Six global hotspots for social impact in 2023
Where are the most exciting places for impact investment and social enterprise in 2023? A selection of experts reveal the ones to watch.
Which areas will be the hottest on 2023’s impact map? We canvassed the views of a selection of leaders across the global impact economy to discover the cities, countries and regions they are most excited about this year.
Here are this year’s six social impact hotspots:
1. The Netherlands: This country was on the Pioneers Post list of global hotspots for 2022. The Hague has been known for its support of social entrepreneurs for several years. And this year, Amsterdam hosts the Social Enterprise World Forum 2023, one of the world’s largest social enterprise gatherings – which will undoubtedly further catalyse the movement across the Netherlands, building on Amsterdam’s work to transform itself into an ‘impact city’. “This global event is a milestone in our city’s journey to creating a wellbeing economy that prioritises people and the planet,” says deputy mayor Sofyan Mbarki. And as Suzanne Wisse-Huiskes, outgoing CEO of European social enterprise support body the Euclid Network, says: “The Netherlands and Amsterdam have always been an exciting place for social enterprise, but this year it will be gaining a lot of attention!”
- Read more about how Amsterdam is transforming its economy in our Cities of Impact collection
2. Brazil: Jair Bolsonaro’s defeat in Brazil’s presidential elections has raised the spirits of people fighting hard to save the Amazon. One of new president Luiz Inácio Lula da Silva’s first actions was to name a green activist as environment minister, building on his election pledge to safeguard the rainforest.
“With President Lula’s arrival in Brazil, we see high possibilities for improving impact investment in this country, particularly in the Amazon Basin area,” says Carolina Suárez Visbal of Latin America’s impact investor network Latimpacto. President Lula’s election has “opened the door” for new investments that combat deforestation and move forward the energy transition and global decarbonisation which are a “significant interest” for global investors, she says.
What’s more, Rio de Janeiro, will host Latimpacto’s 2023 conference in August, bringing venture philanthropists and impact investors to Brazil from across Latin America and the Caribbean as well as further afield.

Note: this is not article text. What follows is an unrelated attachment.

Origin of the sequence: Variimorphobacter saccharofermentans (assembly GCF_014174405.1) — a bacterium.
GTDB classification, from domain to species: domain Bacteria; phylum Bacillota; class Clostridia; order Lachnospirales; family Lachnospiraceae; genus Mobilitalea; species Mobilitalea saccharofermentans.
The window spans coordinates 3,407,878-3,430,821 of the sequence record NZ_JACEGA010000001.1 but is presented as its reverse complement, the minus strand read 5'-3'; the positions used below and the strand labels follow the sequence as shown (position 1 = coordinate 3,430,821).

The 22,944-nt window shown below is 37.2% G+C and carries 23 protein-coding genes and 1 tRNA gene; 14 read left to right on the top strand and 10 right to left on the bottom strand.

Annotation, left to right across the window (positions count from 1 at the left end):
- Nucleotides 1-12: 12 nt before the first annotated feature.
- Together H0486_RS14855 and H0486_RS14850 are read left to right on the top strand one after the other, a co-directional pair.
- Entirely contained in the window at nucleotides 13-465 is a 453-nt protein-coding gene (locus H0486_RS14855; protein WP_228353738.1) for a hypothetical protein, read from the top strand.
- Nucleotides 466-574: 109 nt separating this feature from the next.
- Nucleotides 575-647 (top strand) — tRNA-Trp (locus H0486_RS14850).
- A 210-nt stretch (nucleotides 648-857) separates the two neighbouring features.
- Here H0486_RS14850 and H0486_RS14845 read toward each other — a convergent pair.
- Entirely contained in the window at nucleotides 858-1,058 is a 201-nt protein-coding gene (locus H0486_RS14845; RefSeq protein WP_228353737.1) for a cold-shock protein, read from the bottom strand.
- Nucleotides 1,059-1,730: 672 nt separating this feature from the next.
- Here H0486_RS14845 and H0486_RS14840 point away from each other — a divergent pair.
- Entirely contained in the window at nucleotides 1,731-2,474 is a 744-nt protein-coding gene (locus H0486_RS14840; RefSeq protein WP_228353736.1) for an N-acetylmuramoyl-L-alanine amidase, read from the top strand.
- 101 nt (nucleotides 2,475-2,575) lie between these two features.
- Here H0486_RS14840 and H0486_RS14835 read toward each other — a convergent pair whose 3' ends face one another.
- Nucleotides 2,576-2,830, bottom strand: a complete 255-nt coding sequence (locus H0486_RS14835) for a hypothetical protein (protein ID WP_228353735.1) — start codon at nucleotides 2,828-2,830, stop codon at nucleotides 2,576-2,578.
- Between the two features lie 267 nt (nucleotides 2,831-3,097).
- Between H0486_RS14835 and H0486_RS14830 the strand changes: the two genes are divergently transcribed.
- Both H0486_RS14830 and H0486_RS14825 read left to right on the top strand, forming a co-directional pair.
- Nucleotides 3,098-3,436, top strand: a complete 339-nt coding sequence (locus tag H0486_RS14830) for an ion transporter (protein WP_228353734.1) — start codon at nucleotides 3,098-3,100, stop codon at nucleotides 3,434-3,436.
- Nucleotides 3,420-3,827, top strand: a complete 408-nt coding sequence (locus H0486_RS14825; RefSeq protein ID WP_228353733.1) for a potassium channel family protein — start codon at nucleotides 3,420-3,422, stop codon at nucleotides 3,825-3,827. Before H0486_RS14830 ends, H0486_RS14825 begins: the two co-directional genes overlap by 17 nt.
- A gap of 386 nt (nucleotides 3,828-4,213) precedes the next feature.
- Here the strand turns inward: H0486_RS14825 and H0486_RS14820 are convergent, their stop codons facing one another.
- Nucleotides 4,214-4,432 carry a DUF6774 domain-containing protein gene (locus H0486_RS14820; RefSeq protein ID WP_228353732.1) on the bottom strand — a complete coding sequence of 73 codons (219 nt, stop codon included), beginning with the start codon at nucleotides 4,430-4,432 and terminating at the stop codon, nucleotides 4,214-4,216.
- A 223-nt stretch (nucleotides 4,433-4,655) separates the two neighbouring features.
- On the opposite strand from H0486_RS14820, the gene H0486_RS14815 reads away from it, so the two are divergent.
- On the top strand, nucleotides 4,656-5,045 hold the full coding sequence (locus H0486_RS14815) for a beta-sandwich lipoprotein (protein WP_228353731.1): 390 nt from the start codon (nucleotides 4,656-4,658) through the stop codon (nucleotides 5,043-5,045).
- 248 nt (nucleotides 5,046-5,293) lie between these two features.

3. China’s Greater Bay Area: South China’s entrepreneurially vibrant Greater Bay Area encompasses nine mega-cities as well as the two special administrative regions of Hong Kong and Macao. Tristan Ace of Asia’s social investment network AVPN believes that the recent reversal of China’s Zero Covid policy and the fact that Hong Kong is once again open “offers an opportunity for the world to reconnect with this critically important region for driving forward the impact agenda”.
As evidence that the region is progressing in the arena of sustainable finance, he points to the first Greater Bay Area Green and Sustainable Finance Summit which was held in November 2022, co-hosted by the China Alliance of Social Value Investment. What’s more, says Ace, large Chinese corporations, such as Tencent (headquartered in the Bay Area’s city of Shenzhen) are also mobilising resources towards impact.
4. Wales: While England’s ministers have been lukewarm about social enterprise and impact investment in recent years, its neighbours have shown more interest. “It feels like the time has come for the Welsh government to deliver on its profound interest in social enterprise, co-operatives, employee ownership and the wider social economy,” says Dan Gregory, director of international and sustainable development at Social Enterprise UK. The Welsh government has pleased many involved in the social economy with its plans to eliminate profit-making companies from running children’s homes and foster care provision in the next few years, instead highlighting ministers’ preference for public sector, charitable or not-for-profit providers.
5. France: “The French impact ecosystem is experiencing very strong growth at all levels,” says Santiago Lefebvre, founder and CEO of ChangeNOW, which organises the Paris-hosted three-day ChangeNow summit for entrepreneurs, business leaders and policy-makers. He points to the favourable political environment for the social economy. And, like the rest of the EU, it benefits from Brussels’ flagship Social Economy Action Plan running from 2022-2030.
- Read Pioneers Post’s latest coverage of the Social Economy Action Plan in our interview with EU social economy advisor Nicolas Hazard
6. Ghana: Impact Investing Ghana, which is the country’s representative body on the Global Steering Group for Impact Investing (GSG), is making waves, according to Frank Aswani, CEO of AVPA, which represents social investors in Africa. “I believe the work being done by Impact Investing Ghana, under the very able leadership of Amma Lamptey, will bring Ghana more into the limelight,” he says. Dan Gregory highlights this country for the activity of Social Enterprise Ghana which, he says, “is beginning to mature, grow its membership and further foster the development of social enterprises across the country”.
- Read more: Follow the SDG investing leader: Ghana
Header image: Making plans for Amsterdam Impact's 2019-2022 programme during a co-creation event (credit: Jurre Rompa)
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